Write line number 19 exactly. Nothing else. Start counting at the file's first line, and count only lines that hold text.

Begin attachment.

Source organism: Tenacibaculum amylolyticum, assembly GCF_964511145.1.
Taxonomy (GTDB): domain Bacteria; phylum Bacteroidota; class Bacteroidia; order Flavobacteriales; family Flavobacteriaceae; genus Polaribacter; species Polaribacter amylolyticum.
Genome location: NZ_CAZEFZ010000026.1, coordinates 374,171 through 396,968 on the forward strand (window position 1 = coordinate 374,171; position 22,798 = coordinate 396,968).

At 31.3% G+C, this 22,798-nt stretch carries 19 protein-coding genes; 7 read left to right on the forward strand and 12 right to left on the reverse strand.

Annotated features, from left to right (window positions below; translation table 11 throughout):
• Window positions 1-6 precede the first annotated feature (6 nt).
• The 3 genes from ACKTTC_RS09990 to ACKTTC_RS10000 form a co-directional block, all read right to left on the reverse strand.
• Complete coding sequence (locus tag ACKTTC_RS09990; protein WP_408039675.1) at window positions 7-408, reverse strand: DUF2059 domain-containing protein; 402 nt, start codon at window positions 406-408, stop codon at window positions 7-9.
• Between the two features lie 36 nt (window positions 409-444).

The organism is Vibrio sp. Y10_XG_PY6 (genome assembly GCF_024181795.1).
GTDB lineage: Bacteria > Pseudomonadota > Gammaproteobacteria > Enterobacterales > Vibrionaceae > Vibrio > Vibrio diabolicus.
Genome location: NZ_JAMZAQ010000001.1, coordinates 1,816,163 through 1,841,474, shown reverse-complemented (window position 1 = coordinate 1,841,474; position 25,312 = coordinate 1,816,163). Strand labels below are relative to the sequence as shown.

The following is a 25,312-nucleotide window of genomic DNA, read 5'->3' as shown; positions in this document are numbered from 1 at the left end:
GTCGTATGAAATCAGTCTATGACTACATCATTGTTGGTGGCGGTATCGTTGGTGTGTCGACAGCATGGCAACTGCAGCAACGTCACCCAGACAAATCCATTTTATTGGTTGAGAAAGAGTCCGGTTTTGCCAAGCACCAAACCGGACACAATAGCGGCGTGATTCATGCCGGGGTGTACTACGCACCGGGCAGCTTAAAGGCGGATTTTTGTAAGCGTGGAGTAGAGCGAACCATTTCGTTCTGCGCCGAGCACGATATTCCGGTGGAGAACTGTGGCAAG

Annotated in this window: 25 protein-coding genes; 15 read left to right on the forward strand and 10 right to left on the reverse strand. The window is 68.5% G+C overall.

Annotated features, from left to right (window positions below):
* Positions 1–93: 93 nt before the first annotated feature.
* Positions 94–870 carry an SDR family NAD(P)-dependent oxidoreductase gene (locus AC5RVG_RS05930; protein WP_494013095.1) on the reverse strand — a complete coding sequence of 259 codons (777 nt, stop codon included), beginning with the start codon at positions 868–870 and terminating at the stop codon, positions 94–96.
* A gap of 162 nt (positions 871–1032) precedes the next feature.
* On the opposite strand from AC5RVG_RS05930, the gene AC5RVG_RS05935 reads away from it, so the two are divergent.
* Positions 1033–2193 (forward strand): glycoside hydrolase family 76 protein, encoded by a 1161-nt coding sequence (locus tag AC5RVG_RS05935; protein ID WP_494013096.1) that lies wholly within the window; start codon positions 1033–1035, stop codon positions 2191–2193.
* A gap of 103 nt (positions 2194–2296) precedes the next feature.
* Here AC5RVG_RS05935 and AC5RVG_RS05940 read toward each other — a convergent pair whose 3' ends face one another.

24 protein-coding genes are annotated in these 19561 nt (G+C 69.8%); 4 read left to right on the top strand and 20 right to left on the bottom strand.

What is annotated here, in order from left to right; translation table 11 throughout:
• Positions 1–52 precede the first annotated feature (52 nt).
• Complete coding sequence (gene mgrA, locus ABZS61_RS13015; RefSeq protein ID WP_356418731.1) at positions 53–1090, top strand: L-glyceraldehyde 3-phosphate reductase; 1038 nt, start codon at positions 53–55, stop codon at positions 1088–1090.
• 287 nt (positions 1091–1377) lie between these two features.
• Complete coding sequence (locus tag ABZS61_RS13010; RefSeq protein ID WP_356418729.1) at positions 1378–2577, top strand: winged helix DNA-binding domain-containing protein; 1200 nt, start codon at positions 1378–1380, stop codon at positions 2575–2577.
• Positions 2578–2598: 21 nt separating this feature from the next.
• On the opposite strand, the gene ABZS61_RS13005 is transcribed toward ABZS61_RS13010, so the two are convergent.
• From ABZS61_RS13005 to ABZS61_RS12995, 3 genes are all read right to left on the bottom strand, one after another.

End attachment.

* A gap of 162 nt (positions 871–1032) precedes the next feature.